The Reagan administration remains determined not to ask Israel to turn loose the 735 Lebanese prisoners who are apparently the key to the release of Americans held in Beirut, but the United States expects Israel to free those prisoners without being asked, a well-informed White House official said yesterday.

"We figure that Israeli Prime Minister Shimon Peres can read our minds," the official said. "Peres knows what is happening here. He can understand the delicacy of the situation."

The White House official said that "certainly there are enough people over here of the Jewish faith who can read . . . who must be telling people over there in Israel , 'For God's sake, look what you're doing to public opinion' " in the United States.

The diplomatic minuet between the United States and Israel over the terms and timing of the release of the Lebanese prisoners has become a central issue -- and could become the central issue -- in a possible diplomatic denouement to the hostage-taking. Ironically, these two countries, which have built a reputation as the very best of international friends, both claim publicly to be barely talking to one another about an incident that has become a major foreign policy test for the Reagan administration.

Freeing the Lebanese prisoners, mostly Shiites, being held in an Israeli prison, has been the key demand of the hijackers holding the 39 U.S. passengers and crew and of Lebanese Shiite leader Nabih Berri, who has taken responsibility for the Americans.

Israel has insisted since the outset of the hijacking that it is willing to free the prisoners but, under present circumstances, only in response to a formal U.S. request to do so. The United States has persistently refused to make such a request. But at several junctures during the two-week crisis, American officials have made pointed remarks signaling their belief that Israel should release its prisoners. Early last week, administration spokesmen noted that Israel had said it would release them, and noted a U.S. statement of April 3 that holding the prisoners in Israel was a violation of international law. An Israeli television report last night that Israel will release its prisoners only after the Americans are freed made no mention of a request from the United States. There were hints from U.S. officials that Israel has signaled a willingness to execute such a sequential release without being formally asked.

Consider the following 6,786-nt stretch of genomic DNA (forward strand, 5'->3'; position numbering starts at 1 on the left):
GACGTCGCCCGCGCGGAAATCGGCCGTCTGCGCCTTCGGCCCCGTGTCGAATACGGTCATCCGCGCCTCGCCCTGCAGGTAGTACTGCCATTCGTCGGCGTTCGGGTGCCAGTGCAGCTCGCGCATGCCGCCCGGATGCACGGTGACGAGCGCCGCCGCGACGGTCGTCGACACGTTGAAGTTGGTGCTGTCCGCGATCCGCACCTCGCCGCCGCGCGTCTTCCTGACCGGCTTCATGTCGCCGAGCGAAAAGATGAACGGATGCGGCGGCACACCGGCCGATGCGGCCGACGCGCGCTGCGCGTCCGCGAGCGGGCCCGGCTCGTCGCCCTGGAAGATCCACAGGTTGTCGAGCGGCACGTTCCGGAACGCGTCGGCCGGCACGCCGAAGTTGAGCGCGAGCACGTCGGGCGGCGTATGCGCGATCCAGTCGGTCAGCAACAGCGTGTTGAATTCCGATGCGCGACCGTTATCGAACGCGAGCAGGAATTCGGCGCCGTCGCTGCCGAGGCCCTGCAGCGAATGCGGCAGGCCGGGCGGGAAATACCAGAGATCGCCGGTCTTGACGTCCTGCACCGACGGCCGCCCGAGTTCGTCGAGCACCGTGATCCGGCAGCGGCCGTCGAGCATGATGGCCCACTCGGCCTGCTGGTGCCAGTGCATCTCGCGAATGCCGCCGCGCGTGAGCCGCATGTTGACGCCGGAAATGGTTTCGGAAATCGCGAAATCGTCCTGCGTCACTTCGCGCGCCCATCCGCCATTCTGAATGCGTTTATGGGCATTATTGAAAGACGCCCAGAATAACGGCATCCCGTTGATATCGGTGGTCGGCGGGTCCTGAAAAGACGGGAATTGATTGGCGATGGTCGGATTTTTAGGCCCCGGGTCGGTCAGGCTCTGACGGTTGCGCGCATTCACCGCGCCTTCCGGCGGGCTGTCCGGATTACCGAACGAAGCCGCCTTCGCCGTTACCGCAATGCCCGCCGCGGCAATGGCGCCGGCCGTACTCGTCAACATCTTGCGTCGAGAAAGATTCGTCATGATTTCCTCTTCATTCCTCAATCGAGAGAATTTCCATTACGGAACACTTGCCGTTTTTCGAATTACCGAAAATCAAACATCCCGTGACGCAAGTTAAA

The Reagan administration's reluctance to ask Israel to release its prisoners is based on the perception that this would be conceding to terrorists' demands. But the remarks yesterday by the White House official indicated that the United States would welcome an independent Israeli decision to let the prisoners go.

Noting that under Israeli law Peres cannot keep the prisoners for long, the White House official said: "If Peres is going to release these people anyway, why not, up front, do it? Wouldn't that play to the minds of the American people through the American press that Israel is helping the American people in return for the help the United States is giving to Israel?"

When asked if the United States is whispering this to its Israeli ally or suggesting it in some way, the official replied, "No! No!" But he added that Peres must be getting the message, particularly from American Jews.

Leaders of several American Jewish organizations did warn Peres last week that Israel's initial demand for a formal U.S. request was creating an impression here of insensitivity to the plight of the hostages. This warning is believed to have been a factor in Peres' telephone calls to Secretary of State George P. Shultz last Friday and Sunday, Israel's release of 31 Lebanese prisoners Monday, and Peres' letter Monday to President Reagan pledging solidarity with U.S. policy. Another factor may have been a Washington Post-ABC News Poll suggesting that the American public's support for close relations with Israel might be weakening.

Peres is believed to have softened the Israeli position in the letter to Reagan, saying that Israel will cooperate in any way the United States wishes.

Just as the Reagan administration has a problem in seeming to comply with the hijackers' demands, officials conceded, so Peres has a problem in keeping with the Jewish state's longstanding refusal to negotiate with terrorists or make concessions for hostages.

The U.S. administration does not want to press Peres because "he's got a helluva political problem and we know it," said the White House official, referring to tense relations within Israel's coalition government, and to public backlash against a recent swap of more than 1,150 mostly Arab prisoners in Israel for three Israeli soldiers.